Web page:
Here is my question of the week: why haven't we seen more media stories about the rapidly deteriorating public sector accounts? Whatever the media might be reporting about the credit crunch, the government seems have no difficulties borrowing huge amounts of money. All this borrowing will, one day, have to be paid back. That means more taxes for us all in the future.
The chart below illustrates what has happened so far this year. It shows the cumulative deficit for both 2007 and 2008. In other words, it is the "running tab" telling us how much the government has borrowed as each month passes. For example, the data for February gives us the amount of borrowing for January and February, while the July data tells us how much was borrowed during the first seven months of the year.
Government borrowing seems to be slipping out of control. Clearly, Darling doesn't like to say no when his colleagues ask him for a little extra spending money.
So far this year, the government is down about ₤15 billion. That is about ₤9 billion more than the same period last year. What is more, the 2007 public sector deficit wasn't exactly a model of prudence and caution.
So where are we heading with this spendfest? If the government keeps on accumulating monthly deficits like it has during the first three months of this fiscal year, the annual deficit is likely to come in somewhere between ₤50-₤60 billion. In other words, the deficit could be as high as 4 percent of GDP. That will bring the debt to GDP ratio to about 39 percent of GDP.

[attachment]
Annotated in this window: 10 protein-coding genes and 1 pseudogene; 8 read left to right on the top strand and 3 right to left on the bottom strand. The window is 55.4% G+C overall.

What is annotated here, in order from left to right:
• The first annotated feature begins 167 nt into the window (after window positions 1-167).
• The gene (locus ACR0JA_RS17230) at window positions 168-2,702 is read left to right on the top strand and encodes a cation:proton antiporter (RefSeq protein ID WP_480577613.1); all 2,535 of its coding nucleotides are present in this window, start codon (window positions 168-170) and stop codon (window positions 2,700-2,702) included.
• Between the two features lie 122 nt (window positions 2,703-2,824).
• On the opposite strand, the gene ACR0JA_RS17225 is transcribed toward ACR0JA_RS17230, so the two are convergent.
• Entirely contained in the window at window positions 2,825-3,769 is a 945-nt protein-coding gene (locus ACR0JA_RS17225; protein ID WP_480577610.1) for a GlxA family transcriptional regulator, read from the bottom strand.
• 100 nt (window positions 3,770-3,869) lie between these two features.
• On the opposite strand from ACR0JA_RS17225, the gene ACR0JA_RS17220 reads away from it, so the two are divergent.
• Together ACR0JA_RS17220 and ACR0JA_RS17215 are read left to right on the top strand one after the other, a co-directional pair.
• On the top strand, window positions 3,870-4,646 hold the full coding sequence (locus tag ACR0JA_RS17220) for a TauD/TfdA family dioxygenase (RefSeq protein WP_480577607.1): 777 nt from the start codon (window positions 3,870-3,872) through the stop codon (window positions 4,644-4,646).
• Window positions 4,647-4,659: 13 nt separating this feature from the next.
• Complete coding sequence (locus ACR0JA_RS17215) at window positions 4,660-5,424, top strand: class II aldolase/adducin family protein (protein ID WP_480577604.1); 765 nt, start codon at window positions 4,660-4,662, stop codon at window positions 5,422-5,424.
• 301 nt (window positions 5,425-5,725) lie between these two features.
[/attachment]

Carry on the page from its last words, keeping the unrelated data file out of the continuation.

It is just one more sign of the growing economic calamity that the UK economy is cooking up. Lets go through the list. We have rising inflation, while growth is slowing rapidly. The housing market is crashing, while the banking system edging towards insolvency. The external deficit is the third largest in the world, and our net international position is about 25-27 percent of GDP in the red. Now, we can add a growing fiscal deficit and rising public sector debt.
What a mess we are building up for ourselves.